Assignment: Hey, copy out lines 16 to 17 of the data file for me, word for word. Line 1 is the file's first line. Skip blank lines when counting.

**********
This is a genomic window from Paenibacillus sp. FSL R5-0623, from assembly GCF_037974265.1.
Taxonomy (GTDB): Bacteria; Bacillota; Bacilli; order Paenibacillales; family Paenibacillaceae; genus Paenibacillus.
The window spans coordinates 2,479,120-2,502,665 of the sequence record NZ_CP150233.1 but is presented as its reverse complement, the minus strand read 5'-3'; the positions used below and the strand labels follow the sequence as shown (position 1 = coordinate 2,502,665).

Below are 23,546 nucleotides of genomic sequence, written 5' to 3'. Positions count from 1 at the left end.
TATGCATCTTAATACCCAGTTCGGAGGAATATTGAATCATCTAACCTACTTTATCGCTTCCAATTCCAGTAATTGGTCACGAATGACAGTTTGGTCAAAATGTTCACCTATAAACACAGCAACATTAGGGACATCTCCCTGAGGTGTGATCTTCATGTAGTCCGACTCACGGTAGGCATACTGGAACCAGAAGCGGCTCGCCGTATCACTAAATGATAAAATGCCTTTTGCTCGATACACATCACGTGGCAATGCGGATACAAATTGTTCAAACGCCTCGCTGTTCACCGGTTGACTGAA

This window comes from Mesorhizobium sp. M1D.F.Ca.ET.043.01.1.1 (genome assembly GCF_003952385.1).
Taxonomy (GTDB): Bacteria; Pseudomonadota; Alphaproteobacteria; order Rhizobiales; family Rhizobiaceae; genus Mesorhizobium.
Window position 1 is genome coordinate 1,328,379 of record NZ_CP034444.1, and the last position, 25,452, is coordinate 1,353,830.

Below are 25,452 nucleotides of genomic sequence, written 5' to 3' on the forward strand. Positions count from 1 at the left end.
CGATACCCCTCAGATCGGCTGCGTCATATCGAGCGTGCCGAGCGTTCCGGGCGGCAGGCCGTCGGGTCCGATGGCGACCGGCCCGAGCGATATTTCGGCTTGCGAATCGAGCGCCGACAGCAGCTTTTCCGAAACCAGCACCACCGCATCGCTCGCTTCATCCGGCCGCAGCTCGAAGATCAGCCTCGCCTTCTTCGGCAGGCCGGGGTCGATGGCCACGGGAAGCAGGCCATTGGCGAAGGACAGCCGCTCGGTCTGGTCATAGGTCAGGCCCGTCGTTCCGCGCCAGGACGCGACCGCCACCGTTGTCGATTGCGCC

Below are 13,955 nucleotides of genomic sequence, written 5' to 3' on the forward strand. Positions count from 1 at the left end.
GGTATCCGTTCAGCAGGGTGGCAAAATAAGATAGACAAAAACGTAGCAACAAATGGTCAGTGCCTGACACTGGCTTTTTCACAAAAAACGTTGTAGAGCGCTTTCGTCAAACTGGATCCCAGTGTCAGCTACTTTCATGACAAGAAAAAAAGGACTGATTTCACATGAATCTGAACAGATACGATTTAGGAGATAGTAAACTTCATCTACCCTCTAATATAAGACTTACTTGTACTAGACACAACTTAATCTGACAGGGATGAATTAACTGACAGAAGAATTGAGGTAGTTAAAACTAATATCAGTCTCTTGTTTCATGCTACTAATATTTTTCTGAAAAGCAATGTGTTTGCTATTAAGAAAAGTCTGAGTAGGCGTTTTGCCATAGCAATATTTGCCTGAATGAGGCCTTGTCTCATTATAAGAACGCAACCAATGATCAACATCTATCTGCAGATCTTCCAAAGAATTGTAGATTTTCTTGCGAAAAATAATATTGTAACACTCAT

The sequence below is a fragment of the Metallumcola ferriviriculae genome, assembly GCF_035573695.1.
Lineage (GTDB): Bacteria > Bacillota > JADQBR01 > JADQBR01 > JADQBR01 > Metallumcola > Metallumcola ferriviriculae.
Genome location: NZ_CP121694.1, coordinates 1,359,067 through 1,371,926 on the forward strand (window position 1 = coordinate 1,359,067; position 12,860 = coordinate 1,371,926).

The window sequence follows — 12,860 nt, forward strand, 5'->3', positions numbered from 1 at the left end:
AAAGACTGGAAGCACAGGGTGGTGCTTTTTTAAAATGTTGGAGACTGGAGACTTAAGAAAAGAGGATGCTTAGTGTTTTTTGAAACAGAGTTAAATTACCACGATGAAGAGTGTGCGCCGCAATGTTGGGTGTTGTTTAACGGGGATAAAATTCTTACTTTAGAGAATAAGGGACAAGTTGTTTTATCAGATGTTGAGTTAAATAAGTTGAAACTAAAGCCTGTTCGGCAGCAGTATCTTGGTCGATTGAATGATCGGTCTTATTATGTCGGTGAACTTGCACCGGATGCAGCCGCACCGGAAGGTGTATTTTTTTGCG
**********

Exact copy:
The window sequence follows — 12,860 nt, forward strand, 5'->3', positions numbered from 1 at the left end:
AAAGACTGGAAGCACAGGGTGGTGCTTTTTTAAAATGTTGGAGACTGGAGACTTAAGAAAAGAGGATGCTTAGTGTTTTTTGAAACAGAGTTAAATTACCACGATGAAGAGTGTGCGCCGCAATGTTGGGTGTTGTTTAACGGGGATAAAATTCTTACTTTAGAGAATAAGGGACAAGTTGTTTTATCAGATGTTGAGTTAAATAAGTTGAAACTAAAGCCTGTTCGGCAGCAGTATCTTGGTCGATTGAATGATCGGTCTTATTATGTCGGTGAACTTGCACCGGATGCAGCCGCACCGGAAGGTGTATTTTTTTGCG